André Aciman at 92Y

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“These are people who are basically pulled all over the world, and they have various antecedents that are a bit everywhere.” In an interview with Parul Sehgal at the 92nd Street Y, André Aciman, whose latest novel, Find Me (Farrar, Straus and Giroux, 2019), is a sequel to his 2007 novel, Call Me By Your Name, talks about how his cultural background has influenced the way his characters communicate and interact with one another.

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Sanditon

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“I think Jane Austen, in general, writes about young people and young love very accurately,” says Leo Suter, who costars with Theo James and Rose Williams in the PBS Masterpiece adaptation of Jane Austen’s final unfinished novel, Sanditon, written and executive produced by Andrew Davies. Originally titled The Brothers, the manuscript was left unfinished in 1817 with only the first eleven chapters written, and has since been adapted and completed in various versions.

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A Conversation With Yiyun Li

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“I have an obligation to human beings, my characters, so that’s all I care about.” In this PEN International interview, Yiyun Li speaks about the expectation as a Chinese American writer to be a spokesperson for a particular experience, and how she enjoys exploring the interior struggles of her characters. Li won the 2020 PEN/Jean Stein Book Award for her novel Where Reasons End (Random House, 2020).

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Frankissstein

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“We, too, are inventing a life form of our own—not out of body parts but out of the zeros and ones of code.” In this Vintage Books video, Jeanette Winterson talks about reimagining Mary Shelley’s Frankenstein for her most recent novel, Frankissstein: A Love Story (Jonathan Cape, 2019), which was longlisted for the 2019 Booker Prize.

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Bryan Washington Makes Bread Pudding

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“Bread pudding was the first thing that I baked after I came out to my parents,” says Bryan Washington in this New Yorker video about his personal connection to the dish. For more on Washington, read his installment of Ten Questions, where he speaks about his debut story collection, Lot (Riverhead Books, 2019).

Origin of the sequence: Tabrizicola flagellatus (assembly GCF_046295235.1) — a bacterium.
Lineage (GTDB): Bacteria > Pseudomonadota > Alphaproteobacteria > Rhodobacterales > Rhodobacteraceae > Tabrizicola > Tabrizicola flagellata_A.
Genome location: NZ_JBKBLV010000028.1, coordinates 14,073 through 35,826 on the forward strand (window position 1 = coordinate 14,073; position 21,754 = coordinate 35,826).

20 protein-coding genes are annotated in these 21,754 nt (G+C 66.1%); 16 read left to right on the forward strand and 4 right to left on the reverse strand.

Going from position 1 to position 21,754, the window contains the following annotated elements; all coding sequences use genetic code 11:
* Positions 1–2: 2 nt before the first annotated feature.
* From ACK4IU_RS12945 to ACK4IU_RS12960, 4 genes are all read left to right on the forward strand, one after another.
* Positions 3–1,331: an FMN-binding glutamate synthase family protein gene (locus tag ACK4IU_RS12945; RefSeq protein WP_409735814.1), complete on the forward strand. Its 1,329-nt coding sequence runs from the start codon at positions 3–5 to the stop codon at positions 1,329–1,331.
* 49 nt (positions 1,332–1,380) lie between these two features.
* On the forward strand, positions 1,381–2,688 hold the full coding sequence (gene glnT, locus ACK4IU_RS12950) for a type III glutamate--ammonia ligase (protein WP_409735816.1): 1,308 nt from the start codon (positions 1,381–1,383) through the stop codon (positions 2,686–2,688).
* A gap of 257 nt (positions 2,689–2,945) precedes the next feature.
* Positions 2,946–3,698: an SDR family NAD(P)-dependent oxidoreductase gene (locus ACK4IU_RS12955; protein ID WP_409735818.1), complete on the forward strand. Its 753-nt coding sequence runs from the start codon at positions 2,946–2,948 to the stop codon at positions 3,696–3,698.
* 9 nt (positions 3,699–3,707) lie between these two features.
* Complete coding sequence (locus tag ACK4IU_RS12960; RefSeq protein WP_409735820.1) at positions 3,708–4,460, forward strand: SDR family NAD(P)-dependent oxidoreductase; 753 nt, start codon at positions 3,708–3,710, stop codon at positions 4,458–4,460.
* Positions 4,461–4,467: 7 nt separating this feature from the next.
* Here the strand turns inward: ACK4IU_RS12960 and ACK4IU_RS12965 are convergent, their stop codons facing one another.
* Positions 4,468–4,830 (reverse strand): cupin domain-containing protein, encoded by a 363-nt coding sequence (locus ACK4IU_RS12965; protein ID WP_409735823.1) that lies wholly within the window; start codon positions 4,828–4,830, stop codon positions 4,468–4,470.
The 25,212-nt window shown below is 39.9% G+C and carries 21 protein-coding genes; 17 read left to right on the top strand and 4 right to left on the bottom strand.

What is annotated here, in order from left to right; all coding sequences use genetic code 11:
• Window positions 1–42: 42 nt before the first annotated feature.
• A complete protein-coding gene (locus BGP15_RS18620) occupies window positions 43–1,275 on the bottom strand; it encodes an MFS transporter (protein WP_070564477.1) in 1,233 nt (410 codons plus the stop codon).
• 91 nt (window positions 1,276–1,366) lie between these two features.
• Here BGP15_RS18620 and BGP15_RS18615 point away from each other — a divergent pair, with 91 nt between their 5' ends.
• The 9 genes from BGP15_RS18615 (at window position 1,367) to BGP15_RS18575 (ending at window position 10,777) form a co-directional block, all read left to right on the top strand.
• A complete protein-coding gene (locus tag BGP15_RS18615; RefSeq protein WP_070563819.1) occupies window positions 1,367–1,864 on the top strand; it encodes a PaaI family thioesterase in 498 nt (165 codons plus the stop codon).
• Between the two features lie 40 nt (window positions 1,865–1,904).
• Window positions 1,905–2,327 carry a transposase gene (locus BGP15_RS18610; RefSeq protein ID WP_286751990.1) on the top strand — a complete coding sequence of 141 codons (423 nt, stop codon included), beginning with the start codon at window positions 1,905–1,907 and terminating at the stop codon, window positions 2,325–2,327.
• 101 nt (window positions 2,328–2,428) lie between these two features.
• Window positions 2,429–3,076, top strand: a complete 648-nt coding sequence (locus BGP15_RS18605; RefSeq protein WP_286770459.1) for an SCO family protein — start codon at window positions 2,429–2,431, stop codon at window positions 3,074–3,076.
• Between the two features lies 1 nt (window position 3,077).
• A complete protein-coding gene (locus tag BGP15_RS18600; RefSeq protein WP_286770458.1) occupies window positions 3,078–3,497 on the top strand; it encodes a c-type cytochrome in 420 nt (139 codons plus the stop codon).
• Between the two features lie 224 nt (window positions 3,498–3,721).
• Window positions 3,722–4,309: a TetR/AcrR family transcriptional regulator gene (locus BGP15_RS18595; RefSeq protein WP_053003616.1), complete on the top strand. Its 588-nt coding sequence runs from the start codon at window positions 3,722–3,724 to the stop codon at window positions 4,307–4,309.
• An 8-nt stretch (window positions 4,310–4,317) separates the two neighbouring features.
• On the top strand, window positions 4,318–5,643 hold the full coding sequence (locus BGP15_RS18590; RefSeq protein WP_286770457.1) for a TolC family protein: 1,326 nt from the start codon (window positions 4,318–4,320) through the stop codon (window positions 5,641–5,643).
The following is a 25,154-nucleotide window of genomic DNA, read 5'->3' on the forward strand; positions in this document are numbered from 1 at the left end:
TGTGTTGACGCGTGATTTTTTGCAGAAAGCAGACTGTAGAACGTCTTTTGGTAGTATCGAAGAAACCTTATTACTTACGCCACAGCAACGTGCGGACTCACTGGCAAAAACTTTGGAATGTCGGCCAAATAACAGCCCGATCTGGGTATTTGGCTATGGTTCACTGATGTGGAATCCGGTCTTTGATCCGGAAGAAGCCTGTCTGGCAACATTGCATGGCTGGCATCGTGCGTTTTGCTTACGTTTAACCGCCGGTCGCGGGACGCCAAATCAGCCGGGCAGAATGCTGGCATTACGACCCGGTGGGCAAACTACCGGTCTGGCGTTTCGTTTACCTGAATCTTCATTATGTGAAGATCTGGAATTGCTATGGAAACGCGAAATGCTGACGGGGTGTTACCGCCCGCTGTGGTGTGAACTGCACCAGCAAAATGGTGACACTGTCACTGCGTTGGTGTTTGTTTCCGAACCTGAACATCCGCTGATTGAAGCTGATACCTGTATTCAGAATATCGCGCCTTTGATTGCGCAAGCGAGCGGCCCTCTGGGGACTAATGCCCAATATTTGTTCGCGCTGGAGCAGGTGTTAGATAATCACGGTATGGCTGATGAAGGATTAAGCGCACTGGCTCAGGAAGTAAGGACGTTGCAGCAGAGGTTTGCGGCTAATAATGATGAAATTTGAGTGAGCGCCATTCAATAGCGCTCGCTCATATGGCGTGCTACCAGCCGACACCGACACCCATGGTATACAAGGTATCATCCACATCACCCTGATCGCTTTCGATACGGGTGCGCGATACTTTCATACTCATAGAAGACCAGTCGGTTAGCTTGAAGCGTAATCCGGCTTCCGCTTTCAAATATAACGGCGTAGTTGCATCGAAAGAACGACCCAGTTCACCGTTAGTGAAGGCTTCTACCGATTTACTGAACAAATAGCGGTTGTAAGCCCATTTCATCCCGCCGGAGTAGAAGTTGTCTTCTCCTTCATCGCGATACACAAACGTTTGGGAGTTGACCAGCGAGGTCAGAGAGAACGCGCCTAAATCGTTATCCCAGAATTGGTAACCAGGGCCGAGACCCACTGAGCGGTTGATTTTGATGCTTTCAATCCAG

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Normal People

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Sally Rooney’s second novel, Normal People (Hogarth, 2019), has been adapted into a Hulu and BBC television miniseries directed by Lenny Abrahamson and Hettie Macdonald. The twelve-episode series stars Daisy Edgar-Jones and Paul Mescal as two teenagers in Ireland from different backgrounds navigating friendship and romance through the years.

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Roxane Gay Reads From Hunger

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“I’ve always found that the things I find the most intimidating end up being the most intellectually satisfying.” At the Louisiana Literature Festival in 2019, Roxane Gay speaks about what moved her to write Hunger: A Memoir of (My) Body (Harper, 2017), and begins her reading with a piece about loving Mister Rogers.

Mahogany L. Browne Reads Ntozake Shange

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“Whatever shall i do with my dead / my tombs & mausoleums / these potted plants tended by strangers...” Mahogany L. Browne reads “for my dead & loved ones” and “Blood Rhythms - Blood Currents - Black N’ Blue Stylin’” by Ntozake Shange, and her own poem “Black Girl Magic” at a tribute for Shange at New York City’s 92nd Street Y.

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Tsunami Rising

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“Black women are crafting a collective response / to centuries of being under everybody’s water / We are a rising tsunami of fury come back / to take back what was carried away/without consent....” Staceyann Chin reads “Tsunami Rising” from her debut poetry collection, Crossfire: A Litany for Survival (Haymarket Books, 2019), for the Unbound series in Brooklyn, copresented by BAM and Greenlight Bookstore.

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